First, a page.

Environmental suitability for lymphatic filariasis in Nigeria

17 Apr 2018

This page was adapted from a poster presented at the British Society for Parasitology Spring Meeting 2018 by Obiora Eneanya, Jorge Cano, Ilaria Dorigatti, Rachel Pullan, Tini Garske, Christl Donnelly


  • Lymphatic filariasis (LF) is a mosquito-borne Neglected Tropical Disease (NTD), which in its advanced stages can manifest as severe lymphedema, and/or hydrocele (Figure 1).
  • Prevention and treatment are by the use of bed nets and treating entire endemic communities with ivermectin + albendazole + diethylcarbamizine (DEC).
  • In this work we:

    1 - Describe and map the ecological niche of LF in Nigeria.
    2 - Estimate population living in areas that are environmentally suitable for disease transmission 

The data

• Data were collected during mapping surveys conducted by the Federal Ministry of Health Nigeria from 2000-2013.
• We had 1378 site-level data points covering all 36 States and the Federal Capital Territory (Figure 2).
• For analysis, ‘Presence’ was considered when at least 1 LF case was recorded, while ‘Absence’ was considered if no LF cases were recorded in survey locations.
• All survey sites tested for the presence of filarial antigenemia using immunochromatographic card test.
• Environmental covariates with known biological plausibility for LF occurrence were considered as predictors (Figure 3).

The Model

• Presence/absence data were fit to 7 different ecological niche modelling algorithms.
• Data was partitioned into 2, with a random sample of 30% retained for evaluation and 70% used to calibrate the model.
• An iteration of 100 model runs was performed for each of 7 model algorithms and the evaluation values for each run was stored and then averaged.
• The area under the receiver operator curve (ROC) and True Skills Statistics (TSS) were used as measures for model performance.
• An ensemble of two best performing modelling algorithms was used for final projection (here, machine-learning algorithms, generalised boosted models + random forest).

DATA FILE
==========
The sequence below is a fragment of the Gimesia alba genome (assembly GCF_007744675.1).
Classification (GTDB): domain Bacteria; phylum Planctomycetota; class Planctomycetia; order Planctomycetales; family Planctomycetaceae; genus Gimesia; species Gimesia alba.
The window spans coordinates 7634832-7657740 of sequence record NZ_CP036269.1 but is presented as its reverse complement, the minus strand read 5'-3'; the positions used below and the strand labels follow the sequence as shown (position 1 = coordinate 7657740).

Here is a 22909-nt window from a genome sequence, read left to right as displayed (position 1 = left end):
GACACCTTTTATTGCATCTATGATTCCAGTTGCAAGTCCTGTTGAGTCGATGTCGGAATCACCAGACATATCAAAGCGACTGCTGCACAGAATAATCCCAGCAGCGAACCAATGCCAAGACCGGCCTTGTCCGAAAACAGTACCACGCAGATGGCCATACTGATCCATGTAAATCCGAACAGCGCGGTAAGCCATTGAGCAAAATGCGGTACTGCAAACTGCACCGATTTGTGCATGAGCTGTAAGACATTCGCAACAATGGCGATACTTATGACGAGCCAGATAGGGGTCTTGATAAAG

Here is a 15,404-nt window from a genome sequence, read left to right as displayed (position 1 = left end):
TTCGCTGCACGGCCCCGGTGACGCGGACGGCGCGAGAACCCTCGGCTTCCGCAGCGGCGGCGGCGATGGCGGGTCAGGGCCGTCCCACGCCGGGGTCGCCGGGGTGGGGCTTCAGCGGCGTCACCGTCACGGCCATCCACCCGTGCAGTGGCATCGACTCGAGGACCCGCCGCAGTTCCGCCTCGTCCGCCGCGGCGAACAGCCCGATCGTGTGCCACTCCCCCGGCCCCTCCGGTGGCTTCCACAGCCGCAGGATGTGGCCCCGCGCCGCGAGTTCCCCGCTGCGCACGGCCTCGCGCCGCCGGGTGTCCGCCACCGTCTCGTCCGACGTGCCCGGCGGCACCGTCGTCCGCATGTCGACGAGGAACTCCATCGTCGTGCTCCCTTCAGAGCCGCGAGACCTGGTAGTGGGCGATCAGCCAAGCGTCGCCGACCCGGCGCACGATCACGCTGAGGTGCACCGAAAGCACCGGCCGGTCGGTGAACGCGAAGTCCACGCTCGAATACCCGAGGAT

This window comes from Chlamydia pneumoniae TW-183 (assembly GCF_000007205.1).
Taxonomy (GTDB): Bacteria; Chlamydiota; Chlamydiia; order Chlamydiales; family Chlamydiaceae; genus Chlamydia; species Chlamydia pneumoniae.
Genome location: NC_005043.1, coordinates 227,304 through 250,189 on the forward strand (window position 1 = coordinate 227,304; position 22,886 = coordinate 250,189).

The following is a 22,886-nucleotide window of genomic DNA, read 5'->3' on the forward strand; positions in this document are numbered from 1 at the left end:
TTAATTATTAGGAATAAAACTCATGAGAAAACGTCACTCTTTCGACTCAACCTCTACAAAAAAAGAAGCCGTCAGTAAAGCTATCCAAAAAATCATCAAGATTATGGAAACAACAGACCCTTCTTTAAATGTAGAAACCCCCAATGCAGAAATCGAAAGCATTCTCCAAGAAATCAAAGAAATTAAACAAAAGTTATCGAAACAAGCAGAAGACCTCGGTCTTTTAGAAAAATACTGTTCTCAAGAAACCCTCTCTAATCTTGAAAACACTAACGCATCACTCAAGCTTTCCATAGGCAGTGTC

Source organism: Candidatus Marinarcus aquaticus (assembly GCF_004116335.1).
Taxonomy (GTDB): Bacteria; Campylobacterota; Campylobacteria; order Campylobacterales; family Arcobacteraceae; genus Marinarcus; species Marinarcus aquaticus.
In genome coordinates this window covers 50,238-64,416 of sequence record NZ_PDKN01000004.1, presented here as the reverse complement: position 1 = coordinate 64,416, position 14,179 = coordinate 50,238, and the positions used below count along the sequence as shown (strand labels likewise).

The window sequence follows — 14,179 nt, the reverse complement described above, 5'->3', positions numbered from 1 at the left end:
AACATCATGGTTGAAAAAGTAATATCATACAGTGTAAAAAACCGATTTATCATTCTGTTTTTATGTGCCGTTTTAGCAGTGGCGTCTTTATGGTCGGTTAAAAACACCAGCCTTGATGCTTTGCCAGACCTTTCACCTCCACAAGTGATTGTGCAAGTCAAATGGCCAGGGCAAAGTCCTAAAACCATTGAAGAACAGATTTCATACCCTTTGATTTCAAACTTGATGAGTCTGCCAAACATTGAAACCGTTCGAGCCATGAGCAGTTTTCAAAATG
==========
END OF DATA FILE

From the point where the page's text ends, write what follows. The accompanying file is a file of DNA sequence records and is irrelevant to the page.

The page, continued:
A continuous risk map of environmental suitability of LF was projected on a geographic space at a spatial resolution of 1km x 1km (Figure 4). Median ROC for the ensemble model was 0.972 (95%CI: 0.798-0.984), and median TSS was 0.815 (95%CI: 0.812- 0.824).

A suitability threshold of 0.711 with sensitivity of 95% and specificity of 96.2% provided the best discrimination between presence and absence values. This was then used to generate binary maps, delineating areas into ‘suitable’ or ‘unsuitable’ (Figure 5).

Estimating population living in LF risk areas

By overlaying a gridded map of population density for Nigeria, we used the binary maps generated to estimate that 110 (95%CI: 106- 127) million people live in areas that are environmental suitable for LF transmission. This was calculated on a 100m x 100m scale.


• Machine-learning and ensemble modelling are powerful tools to map disease risk and are known to yield more accurate predictive models.
• The resulting maps provides a geographical framework to target control efforts and assess its potential impacts.



OE thanks the Commonwealth Scholarship Commission, United Kingdom for doctoral studentship funding. We also thank MRC for Centre funding.